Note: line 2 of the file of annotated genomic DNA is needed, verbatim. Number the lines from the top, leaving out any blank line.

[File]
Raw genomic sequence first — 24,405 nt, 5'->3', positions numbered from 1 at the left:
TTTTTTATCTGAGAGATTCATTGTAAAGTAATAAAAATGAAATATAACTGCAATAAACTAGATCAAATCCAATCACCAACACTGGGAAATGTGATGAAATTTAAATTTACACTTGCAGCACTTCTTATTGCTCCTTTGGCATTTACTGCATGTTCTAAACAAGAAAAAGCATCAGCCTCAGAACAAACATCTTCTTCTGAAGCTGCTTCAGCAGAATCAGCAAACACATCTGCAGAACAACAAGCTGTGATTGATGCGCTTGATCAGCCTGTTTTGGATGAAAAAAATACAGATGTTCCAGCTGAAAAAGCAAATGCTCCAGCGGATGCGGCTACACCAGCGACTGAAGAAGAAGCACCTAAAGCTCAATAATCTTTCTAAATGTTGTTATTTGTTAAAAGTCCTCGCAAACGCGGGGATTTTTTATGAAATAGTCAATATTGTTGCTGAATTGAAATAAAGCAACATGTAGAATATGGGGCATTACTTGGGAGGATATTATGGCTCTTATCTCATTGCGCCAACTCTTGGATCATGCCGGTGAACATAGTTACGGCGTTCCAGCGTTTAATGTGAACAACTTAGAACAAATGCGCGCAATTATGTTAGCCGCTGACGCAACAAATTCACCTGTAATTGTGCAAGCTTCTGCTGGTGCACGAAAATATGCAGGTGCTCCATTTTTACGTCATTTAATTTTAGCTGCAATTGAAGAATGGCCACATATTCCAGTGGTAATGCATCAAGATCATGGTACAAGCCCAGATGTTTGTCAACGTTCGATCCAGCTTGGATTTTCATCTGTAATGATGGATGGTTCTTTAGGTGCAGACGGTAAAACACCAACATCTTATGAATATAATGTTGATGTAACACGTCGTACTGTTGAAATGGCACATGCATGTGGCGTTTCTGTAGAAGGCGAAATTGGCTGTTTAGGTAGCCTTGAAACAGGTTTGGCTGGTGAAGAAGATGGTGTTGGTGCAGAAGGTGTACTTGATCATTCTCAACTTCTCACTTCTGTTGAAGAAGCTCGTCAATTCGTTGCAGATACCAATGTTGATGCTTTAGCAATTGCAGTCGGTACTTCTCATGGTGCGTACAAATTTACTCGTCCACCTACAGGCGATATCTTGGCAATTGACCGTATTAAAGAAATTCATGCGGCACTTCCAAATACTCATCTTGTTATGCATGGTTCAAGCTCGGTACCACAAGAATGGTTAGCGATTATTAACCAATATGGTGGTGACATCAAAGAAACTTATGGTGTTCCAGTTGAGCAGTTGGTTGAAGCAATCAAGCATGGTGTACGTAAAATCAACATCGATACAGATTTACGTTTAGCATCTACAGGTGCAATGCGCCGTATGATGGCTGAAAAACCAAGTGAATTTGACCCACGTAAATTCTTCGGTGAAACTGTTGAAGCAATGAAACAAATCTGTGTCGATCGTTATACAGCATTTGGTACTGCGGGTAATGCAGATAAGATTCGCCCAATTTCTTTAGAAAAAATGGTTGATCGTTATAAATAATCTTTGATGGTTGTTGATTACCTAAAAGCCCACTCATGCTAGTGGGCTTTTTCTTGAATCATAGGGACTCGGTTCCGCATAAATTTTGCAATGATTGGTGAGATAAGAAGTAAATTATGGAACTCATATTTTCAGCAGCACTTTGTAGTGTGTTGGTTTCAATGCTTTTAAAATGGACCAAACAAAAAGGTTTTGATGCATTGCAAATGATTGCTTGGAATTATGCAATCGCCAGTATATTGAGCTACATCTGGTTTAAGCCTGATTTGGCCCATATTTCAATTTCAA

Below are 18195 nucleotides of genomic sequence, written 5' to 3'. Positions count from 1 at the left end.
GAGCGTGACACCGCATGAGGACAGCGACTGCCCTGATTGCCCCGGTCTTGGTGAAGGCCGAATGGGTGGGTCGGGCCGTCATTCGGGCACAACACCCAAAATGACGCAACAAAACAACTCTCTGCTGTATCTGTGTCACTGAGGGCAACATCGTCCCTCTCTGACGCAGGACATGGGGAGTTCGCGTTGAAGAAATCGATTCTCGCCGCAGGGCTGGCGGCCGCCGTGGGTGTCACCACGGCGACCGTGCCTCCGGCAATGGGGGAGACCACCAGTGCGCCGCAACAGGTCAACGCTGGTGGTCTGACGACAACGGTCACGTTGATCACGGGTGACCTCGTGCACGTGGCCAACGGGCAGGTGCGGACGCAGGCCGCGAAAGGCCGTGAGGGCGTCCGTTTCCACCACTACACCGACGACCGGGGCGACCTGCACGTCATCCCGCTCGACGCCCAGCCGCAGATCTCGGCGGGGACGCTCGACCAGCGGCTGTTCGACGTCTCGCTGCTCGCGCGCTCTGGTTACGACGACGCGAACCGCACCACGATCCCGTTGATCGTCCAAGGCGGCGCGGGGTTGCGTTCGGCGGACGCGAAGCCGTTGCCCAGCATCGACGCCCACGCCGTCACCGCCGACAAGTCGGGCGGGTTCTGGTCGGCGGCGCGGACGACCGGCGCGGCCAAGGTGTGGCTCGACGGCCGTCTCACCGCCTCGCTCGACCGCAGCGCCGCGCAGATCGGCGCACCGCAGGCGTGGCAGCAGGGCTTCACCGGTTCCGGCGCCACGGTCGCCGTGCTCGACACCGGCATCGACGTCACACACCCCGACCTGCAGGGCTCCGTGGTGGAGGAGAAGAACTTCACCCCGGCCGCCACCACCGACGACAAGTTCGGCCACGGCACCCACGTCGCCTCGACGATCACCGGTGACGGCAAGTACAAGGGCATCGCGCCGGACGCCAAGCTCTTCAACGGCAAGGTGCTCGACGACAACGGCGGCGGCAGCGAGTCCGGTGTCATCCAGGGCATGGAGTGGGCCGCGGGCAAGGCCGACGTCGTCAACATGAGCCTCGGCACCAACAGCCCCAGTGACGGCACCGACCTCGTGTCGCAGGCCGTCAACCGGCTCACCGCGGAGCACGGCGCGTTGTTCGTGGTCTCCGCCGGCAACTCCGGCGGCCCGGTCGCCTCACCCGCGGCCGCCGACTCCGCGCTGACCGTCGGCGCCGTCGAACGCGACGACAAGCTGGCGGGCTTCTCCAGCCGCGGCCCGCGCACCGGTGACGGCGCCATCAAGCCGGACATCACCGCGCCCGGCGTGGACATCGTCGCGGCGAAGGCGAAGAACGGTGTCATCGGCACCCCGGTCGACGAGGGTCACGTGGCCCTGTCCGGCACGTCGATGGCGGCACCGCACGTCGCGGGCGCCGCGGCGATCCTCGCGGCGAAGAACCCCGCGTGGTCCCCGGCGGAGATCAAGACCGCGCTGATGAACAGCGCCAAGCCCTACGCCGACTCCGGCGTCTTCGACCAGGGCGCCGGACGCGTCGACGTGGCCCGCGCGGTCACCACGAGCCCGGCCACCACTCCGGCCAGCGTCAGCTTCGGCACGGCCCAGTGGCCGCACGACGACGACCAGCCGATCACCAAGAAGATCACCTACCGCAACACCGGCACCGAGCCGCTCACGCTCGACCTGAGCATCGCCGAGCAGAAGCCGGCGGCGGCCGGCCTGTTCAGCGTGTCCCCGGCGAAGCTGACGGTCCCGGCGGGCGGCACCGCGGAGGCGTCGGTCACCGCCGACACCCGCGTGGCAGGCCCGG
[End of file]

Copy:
TTTTTTATCTGAGAGATTCATTGTAAAGTAATAAAAATGAAATATAACTGCAATAAACTAGATCAAATCCAATCACCAACACTGGGAAATGTGATGAAATTTAAATTTACACTTGCAGCACTTCTTATTGCTCCTTTGGCATTTACTGCATGTTCTAAACAAGAAAAAGCATCAGCCTCAGAACAAACATCTTCTTCTGAAGCTGCTTCAGCAGAATCAGCAAACACATCTGCAGAACAACAAGCTGTGATTGATGCGCTTGATCAGCCTGTTTTGGATGAAAAAAATACAGATGTTCCAGCTGAAAAAGCAAATGCTCCAGCGGATGCGGCTACACCAGCGACTGAAGAAGAAGCACCTAAAGCTCAATAATCTTTCTAAATGTTGTTATTTGTTAAAAGTCCTCGCAAACGCGGGGATTTTTTATGAAATAGTCAATATTGTTGCTGAATTGAAATAAAGCAACATGTAGAATATGGGGCATTACTTGGGAGGATATTATGGCTCTTATCTCATTGCGCCAACTCTTGGATCATGCCGGTGAACATAGTTACGGCGTTCCAGCGTTTAATGTGAACAACTTAGAACAAATGCGCGCAATTATGTTAGCCGCTGACGCAACAAATTCACCTGTAATTGTGCAAGCTTCTGCTGGTGCACGAAAATATGCAGGTGCTCCATTTTTACGTCATTTAATTTTAGCTGCAATTGAAGAATGGCCACATATTCCAGTGGTAATGCATCAAGATCATGGTACAAGCCCAGATGTTTGTCAACGTTCGATCCAGCTTGGATTTTCATCTGTAATGATGGATGGTTCTTTAGGTGCAGACGGTAAAACACCAACATCTTATGAATATAATGTTGATGTAACACGTCGTACTGTTGAAATGGCACATGCATGTGGCGTTTCTGTAGAAGGCGAAATTGGCTGTTTAGGTAGCCTTGAAACAGGTTTGGCTGGTGAAGAAGATGGTGTTGGTGCAGAAGGTGTACTTGATCATTCTCAACTTCTCACTTCTGTTGAAGAAGCTCGTCAATTCGTTGCAGATACCAATGTTGATGCTTTAGCAATTGCAGTCGGTACTTCTCATGGTGCGTACAAATTTACTCGTCCACCTACAGGCGATATCTTGGCAATTGACCGTATTAAAGAAATTCATGCGGCACTTCCAAATACTCATCTTGTTATGCATGGTTCAAGCTCGGTACCACAAGAATGGTTAGCGATTATTAACCAATATGGTGGTGACATCAAAGAAACTTATGGTGTTCCAGTTGAGCAGTTGGTTGAAGCAATCAAGCATGGTGTACGTAAAATCAACATCGATACAGATTTACGTTTAGCATCTACAGGTGCAATGCGCCGTATGATGGCTGAAAAACCAAGTGAATTTGACCCACGTAAATTCTTCGGTGAAACTGTTGAAGCAATGAAACAAATCTGTGTCGATCGTTATACAGCATTTGGTACTGCGGGTAATGCAGATAAGATTCGCCCAATTTCTTTAGAAAAAATGGTTGATCGTTATAAATAATCTTTGATGGTTGTTGATTACCTAAAAGCCCACTCATGCTAGTGGGCTTTTTCTTGAATCATAGGGACTCGGTTCCGCATAAATTTTGCAATGATTGGTGAGATAAGAAGTAAATTATGGAACTCATATTTTCAGCAGCACTTTGTAGTGTGTTGGTTTCAATGCTTTTAAAATGGACCAAACAAAAAGGTTTTGATGCATTGCAAATGATTGCTTGGAATTATGCAATCGCCAGTATATTGAGCTACATCTGGTTTAAGCCTGATTTGGCCCATATTTCAATTTCAA